NCPA KidCare & Medicare Expert Available in Washington as Congress Goes to Conference on Reconciliation Bill
July 03, 1997
Details: As the House and Senate begin their conference committee work on the reconciliation bill on July 8, National Center for Policy Analysis (NCPA) President John Goodman will be available for interviews in Washington to discuss KidCare and Medicare reform.
In a letter to Senate Finance Committee Chairman Bill Roth and House Ways and Means Committee Chairman Bill Archer dated June 12, members of a coalition of health policy experts, including Dr. Goodman of NCPA and David Kendall of the Progressive Policy Institute, offered the following principles to guide Congress in policy decisions to expand health care coverage for children without expanding the Medicaid entitlement system:
- Parents should first have the opportunity to use the allocated $16 billion KidCare funding to buy private health coverage before the money is used to fund government programs. If this cannot be accomplished by tax credits at the federal level, the next best option is unrestricted block grants.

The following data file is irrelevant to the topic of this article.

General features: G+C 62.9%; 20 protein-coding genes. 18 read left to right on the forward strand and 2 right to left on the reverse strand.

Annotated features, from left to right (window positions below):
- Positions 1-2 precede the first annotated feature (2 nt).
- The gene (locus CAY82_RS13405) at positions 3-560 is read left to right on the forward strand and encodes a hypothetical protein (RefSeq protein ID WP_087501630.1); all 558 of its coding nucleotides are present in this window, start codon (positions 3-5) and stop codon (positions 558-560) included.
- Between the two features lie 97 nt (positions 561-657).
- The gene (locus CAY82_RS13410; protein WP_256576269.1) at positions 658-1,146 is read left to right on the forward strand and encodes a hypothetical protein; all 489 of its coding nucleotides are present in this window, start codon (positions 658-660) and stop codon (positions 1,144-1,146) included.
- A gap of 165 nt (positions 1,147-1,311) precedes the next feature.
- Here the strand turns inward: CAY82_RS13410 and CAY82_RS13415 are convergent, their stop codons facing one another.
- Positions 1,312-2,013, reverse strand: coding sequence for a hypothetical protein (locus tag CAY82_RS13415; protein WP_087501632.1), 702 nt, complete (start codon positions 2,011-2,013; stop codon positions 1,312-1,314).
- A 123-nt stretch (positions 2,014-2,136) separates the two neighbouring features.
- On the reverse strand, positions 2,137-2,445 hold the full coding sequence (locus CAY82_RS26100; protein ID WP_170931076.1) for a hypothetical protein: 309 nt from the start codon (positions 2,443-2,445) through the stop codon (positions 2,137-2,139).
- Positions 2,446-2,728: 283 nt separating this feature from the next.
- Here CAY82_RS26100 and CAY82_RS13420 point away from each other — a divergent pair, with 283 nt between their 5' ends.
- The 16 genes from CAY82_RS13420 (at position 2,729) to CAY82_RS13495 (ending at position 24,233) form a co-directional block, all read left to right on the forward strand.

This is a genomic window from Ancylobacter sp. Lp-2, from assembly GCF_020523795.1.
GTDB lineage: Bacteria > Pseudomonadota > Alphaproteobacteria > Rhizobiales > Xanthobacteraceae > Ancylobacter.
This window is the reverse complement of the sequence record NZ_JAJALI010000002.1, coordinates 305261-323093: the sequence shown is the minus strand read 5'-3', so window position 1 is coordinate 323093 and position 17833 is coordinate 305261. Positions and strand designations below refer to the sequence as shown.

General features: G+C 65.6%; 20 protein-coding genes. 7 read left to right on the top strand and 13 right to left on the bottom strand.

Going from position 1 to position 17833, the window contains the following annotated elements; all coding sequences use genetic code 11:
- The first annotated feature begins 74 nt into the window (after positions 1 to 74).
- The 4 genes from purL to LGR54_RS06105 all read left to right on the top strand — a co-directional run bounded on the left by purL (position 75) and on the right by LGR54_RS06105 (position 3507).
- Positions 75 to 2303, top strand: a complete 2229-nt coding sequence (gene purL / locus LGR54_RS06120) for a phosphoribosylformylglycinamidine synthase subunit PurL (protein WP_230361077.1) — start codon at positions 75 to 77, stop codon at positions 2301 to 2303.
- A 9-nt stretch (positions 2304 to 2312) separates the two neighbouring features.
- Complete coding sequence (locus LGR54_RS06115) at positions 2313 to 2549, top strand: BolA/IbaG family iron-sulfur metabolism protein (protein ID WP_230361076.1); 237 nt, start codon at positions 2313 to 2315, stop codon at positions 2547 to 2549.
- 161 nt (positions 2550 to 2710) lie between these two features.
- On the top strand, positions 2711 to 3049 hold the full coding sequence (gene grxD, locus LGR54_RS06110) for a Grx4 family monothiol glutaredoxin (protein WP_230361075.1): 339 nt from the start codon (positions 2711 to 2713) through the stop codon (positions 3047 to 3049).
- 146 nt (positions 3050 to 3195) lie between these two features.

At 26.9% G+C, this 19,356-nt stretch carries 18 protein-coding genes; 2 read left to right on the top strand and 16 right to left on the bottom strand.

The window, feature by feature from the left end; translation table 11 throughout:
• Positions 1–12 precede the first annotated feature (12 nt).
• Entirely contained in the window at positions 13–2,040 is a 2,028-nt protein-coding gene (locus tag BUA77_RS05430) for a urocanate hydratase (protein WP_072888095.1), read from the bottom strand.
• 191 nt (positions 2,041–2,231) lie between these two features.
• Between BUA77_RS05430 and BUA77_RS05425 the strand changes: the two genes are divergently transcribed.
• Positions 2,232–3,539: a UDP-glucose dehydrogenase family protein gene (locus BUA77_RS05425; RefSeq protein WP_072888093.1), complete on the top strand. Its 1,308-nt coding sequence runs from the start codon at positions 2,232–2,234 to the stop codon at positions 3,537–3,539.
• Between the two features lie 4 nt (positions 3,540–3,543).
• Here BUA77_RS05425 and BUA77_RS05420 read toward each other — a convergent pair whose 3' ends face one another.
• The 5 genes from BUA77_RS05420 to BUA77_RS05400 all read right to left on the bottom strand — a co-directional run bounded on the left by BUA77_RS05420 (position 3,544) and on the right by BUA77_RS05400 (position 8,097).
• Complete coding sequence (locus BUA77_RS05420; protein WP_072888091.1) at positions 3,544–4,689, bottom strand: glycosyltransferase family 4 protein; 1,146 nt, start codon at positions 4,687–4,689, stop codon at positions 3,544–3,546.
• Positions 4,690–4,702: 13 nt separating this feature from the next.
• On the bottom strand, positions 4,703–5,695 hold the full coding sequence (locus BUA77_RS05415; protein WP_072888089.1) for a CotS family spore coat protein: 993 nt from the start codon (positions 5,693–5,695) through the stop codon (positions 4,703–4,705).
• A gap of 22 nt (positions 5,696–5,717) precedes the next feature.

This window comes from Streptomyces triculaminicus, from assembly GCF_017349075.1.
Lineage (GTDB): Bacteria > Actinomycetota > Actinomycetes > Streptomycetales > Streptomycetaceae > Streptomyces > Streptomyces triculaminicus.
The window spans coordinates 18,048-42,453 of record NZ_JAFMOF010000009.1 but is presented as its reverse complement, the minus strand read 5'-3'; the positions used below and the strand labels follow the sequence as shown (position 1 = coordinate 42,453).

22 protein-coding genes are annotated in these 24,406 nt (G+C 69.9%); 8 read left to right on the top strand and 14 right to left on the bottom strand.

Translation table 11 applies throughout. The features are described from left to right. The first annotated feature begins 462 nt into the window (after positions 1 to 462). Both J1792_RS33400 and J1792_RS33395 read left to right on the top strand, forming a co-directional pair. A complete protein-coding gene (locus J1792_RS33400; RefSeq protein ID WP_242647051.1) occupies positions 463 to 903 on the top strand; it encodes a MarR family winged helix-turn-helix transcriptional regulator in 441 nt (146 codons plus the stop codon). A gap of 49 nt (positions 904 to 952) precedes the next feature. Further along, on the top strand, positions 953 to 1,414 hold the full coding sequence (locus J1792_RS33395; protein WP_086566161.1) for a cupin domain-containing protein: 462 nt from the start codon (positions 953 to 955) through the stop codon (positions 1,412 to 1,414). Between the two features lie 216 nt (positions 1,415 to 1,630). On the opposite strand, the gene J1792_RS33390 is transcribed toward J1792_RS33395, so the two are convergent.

- In the event that funding is block-granted to the states, the states should be permitted to allocate the funds in various ways, including tax credits and private sector options.
In addition, Dr. Goodman recommends that Congress not impose a tax on cigarette smokers to pay for an increase in children's health insurance, per the provisions of the Senate bill. This tax would disproportionately hurt the poor who are the largest consumers of tobacco products.
In reforming the troubled Medicare system, Dr. Goodman urges Congress to give seniors more private-sector options, including Medical Savings Accounts (MSAs), HMOs, traditional fee-for-service insurance, preferred provider networks and plans offered by associations such as AARP, unions or employers. Any senior should also be permitted to forgo the private options and stay in the current Medicare system.
Dr. Goodman, NCPA's founder, is an economist and is called the "father of Medical Savings Accounts." He has spent the last decade developing private-sector solutions to providing health care coverage to an expanded number of Americans.
WHO: JOHN GOODMAN, Ph.D., NCPA PRESIDENT
WHAT: KIDCARE AND MEDICARE EXPERT POLICY GUIDELINES
WHEN: TUESDAY, JULY 8, 1997
WHERE: NATIONAL CENTER FOR POLICY ANALYSIS
727 15TH STREET, N.W., WASHINGTON, D.C.